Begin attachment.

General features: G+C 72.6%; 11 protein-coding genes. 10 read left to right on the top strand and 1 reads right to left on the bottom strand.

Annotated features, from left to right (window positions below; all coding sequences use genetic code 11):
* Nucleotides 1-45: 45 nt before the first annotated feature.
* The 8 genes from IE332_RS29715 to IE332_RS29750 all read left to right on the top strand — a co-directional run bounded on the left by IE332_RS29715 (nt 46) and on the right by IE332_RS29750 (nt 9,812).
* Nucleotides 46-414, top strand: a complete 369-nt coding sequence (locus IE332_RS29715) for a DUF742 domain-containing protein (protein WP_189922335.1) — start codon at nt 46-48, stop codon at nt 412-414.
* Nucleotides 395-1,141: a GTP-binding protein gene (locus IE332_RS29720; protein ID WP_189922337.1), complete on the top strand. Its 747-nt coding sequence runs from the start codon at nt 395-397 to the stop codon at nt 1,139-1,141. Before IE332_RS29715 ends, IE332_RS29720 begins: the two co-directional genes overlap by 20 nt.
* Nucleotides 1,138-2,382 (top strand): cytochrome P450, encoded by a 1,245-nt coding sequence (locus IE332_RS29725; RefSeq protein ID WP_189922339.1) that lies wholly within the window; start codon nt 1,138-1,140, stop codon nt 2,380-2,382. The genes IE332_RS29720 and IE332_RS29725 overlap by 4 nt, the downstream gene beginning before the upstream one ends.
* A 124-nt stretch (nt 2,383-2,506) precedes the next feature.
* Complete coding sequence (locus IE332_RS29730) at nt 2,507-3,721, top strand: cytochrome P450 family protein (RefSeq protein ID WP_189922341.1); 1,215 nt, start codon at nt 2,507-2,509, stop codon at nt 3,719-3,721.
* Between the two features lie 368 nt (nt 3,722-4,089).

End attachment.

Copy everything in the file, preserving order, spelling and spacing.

General features: G+C 72.6%; 11 protein-coding genes. 10 read left to right on the top strand and 1 reads right to left on the bottom strand.

Annotated features, from left to right (window positions below; all coding sequences use genetic code 11):
* Nucleotides 1-45: 45 nt before the first annotated feature.
* The 8 genes from IE332_RS29715 to IE332_RS29750 all read left to right on the top strand — a co-directional run bounded on the left by IE332_RS29715 (nt 46) and on the right by IE332_RS29750 (nt 9,812).
* Nucleotides 46-414, top strand: a complete 369-nt coding sequence (locus IE332_RS29715) for a DUF742 domain-containing protein (protein WP_189922335.1) — start codon at nt 46-48, stop codon at nt 412-414.
* Nucleotides 395-1,141: a GTP-binding protein gene (locus IE332_RS29720; protein ID WP_189922337.1), complete on the top strand. Its 747-nt coding sequence runs from the start codon at nt 395-397 to the stop codon at nt 1,139-1,141. Before IE332_RS29715 ends, IE332_RS29720 begins: the two co-directional genes overlap by 20 nt.
* Nucleotides 1,138-2,382 (top strand): cytochrome P450, encoded by a 1,245-nt coding sequence (locus IE332_RS29725; RefSeq protein ID WP_189922339.1) that lies wholly within the window; start codon nt 1,138-1,140, stop codon nt 2,380-2,382. The genes IE332_RS29720 and IE332_RS29725 overlap by 4 nt, the downstream gene beginning before the upstream one ends.
* A 124-nt stretch (nt 2,383-2,506) precedes the next feature.
* Complete coding sequence (locus IE332_RS29730) at nt 2,507-3,721, top strand: cytochrome P450 family protein (RefSeq protein ID WP_189922341.1); 1,215 nt, start codon at nt 2,507-2,509, stop codon at nt 3,719-3,721.
* Between the two features lie 368 nt (nt 3,722-4,089).